Oracle still has some kinks to work out in its next-generation Fusion Applications and implementing them on-premises remains a daunting task, but customers on older product lines have good things to look forward to if and when they upgrade, according to one veteran of many early Fusion projects.
The mistake is to underestimate change when new Fusion customers try to move their legacy processes to the new platform, said Floyd Teter, executive vice president of strategy and products for systems integrator EiS Technologies, during the New England Oracle Application Users Group conference.
"You have to be ready for change," he said. "The way you work [in Fusion] is not the way you worked before."
What Oracle hasn't done an effective job of highlighting, however, is that Fusion Applications is built on a "huge repository" of industry best practices, according to Teter. "Nobody ever talks about it," he said. "When you talk about considering Fusion Applications, as a business, this is where you should start."
It's also crucial for Fusion customers to envision their project as a "solution-driven" effort, not one meant to fit a set of independently developed requirements, he said.
After bringing a Fusion system online, customers can then determine which built-in processes fit their existing needs, according to Teter.
A tool Oracle has developed for Fusion called Functional Setup Manager can help with the initial configuration. Any unmet requirements will then become clear and can be addressed through more focused projects, Teter added.
"I'm in my seventh round of implementing for a Fusion customer and I have yet to have a situation without gaps," he said. "It's not all peaches and cream."
By using the composer tools made for the software, the work to finish desired tweaks "will be smaller than you expect," he said. However, "sometimes you're going to have to put on the big-boy pants and do some custom development," Teter added.
There are some other challenges to Fusion Applications, such as the sizable infrastructure footprint required to run the software, and the underlying complexity of the Fusion architecture. To this end, Oracle has said most initial customers have gone with a cloud-based deployment rather than to install and manage the software in-house.
Teter urged those at the well-attended session to go this route as well. "You're not going to do this on-premises," he said. "The footprint is simply too large. Forget it."
Since pushing Fusion Applications into general availability in October 2011 after a long development process, Oracle has taken up a SaaS-like release pace, delivering new versions multiple times per year.
Despite this, the products are still showing signs of immaturity, such as error messages that are far from user friendly and can confuse end users, according to Teter. "I have no doubt Oracle will go back and clean those error messages up so they mean something to a functional user," he said.
Fusion Applications documentation was at one time "very poor," but is now improving, according to Teter. But training options are "almost nonexistent," he added. Oracle's training group may be in "catch-up mode" due to Fusion's newness and frequent updates, he said. "When you're a trainer, you like to deal with stable material."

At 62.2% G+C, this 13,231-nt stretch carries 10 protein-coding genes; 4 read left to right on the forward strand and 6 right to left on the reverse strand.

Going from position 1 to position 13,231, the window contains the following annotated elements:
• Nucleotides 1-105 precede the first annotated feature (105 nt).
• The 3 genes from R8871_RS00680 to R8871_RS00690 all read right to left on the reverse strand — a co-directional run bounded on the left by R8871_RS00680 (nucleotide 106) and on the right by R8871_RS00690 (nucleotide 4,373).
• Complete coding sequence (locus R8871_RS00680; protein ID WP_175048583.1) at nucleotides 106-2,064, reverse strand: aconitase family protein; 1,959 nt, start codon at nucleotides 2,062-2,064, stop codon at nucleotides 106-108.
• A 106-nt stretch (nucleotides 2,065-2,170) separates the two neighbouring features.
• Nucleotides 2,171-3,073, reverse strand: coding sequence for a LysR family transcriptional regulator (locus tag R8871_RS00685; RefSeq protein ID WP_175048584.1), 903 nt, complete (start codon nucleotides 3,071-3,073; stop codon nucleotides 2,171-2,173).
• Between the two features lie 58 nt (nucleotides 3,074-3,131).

"Transfer of Information" documents that have been created by Oracle development are crucial for all Fusion Applications customers and implementers to obtain, according to Teter. The TOI documents "saved my bacon," he said. "That's the place where you really find out how this stuff works."
DRS Technologies, which has been a customer of Oracle's E-Business Suite, has one site migrating to Fusion Applications now, said Srini Calambakkam, an Oracle ERP analyst at the defence technology provider.
Calambakkam, who attended Teter's session, didn't know whether DRS will expand its adoption of Fusion Applications and hasn't had interaction with the group running the Fusion project. He had a mixed response to Fusion based on Teter's presentation, calling the Functional Setup Manager tool "really interesting," but noting the "enormous" resources apparently needed to run the software.
Another E-Business Suite user who has actually test-driven the software extensively, called Fusion Applications "wonderful."
"I can't wait to get there myself," said Donna Rosentrater, who sits on the board of NEOAUG as well as the larger Oracle Applications Users Group. "You just have to give me an upgrade path to get there."
At this point, Fusion Applications doesn't seem to provide a full-blown replacement for E-Business Suite, which she has worked with for many years, Rosentrater said.
Many E-Business Suite customers seem focused now on upgrading to the latest versions, and Oracle itself is "showing interest" in these activities, she added.
That seems to reflect the "coexistence" theme Oracle has consistently pushed for Fusion Applications, encouraging customers to adopt the software piece by piece over time while continuing to run older systems.
This strategy gives Oracle the benefit of keeping customers happy while continuing to receive lucrative maintenance fees, while also giving itself more time to build out Fusion Applications from a functional standing.
Forrester Research recently offered a different perspective, arguing in a report that Oracle faces a "strategic dilemma" with Fusion because its Applications Unlimited policy ensures that E-Business Suite, Siebel and PeopleSoft customers will continue to be enhanced and supported for the foreseeable future, giving customers little reason to switch. Oracle has blasted the report, calling it inaccurate, speculative and based on old data.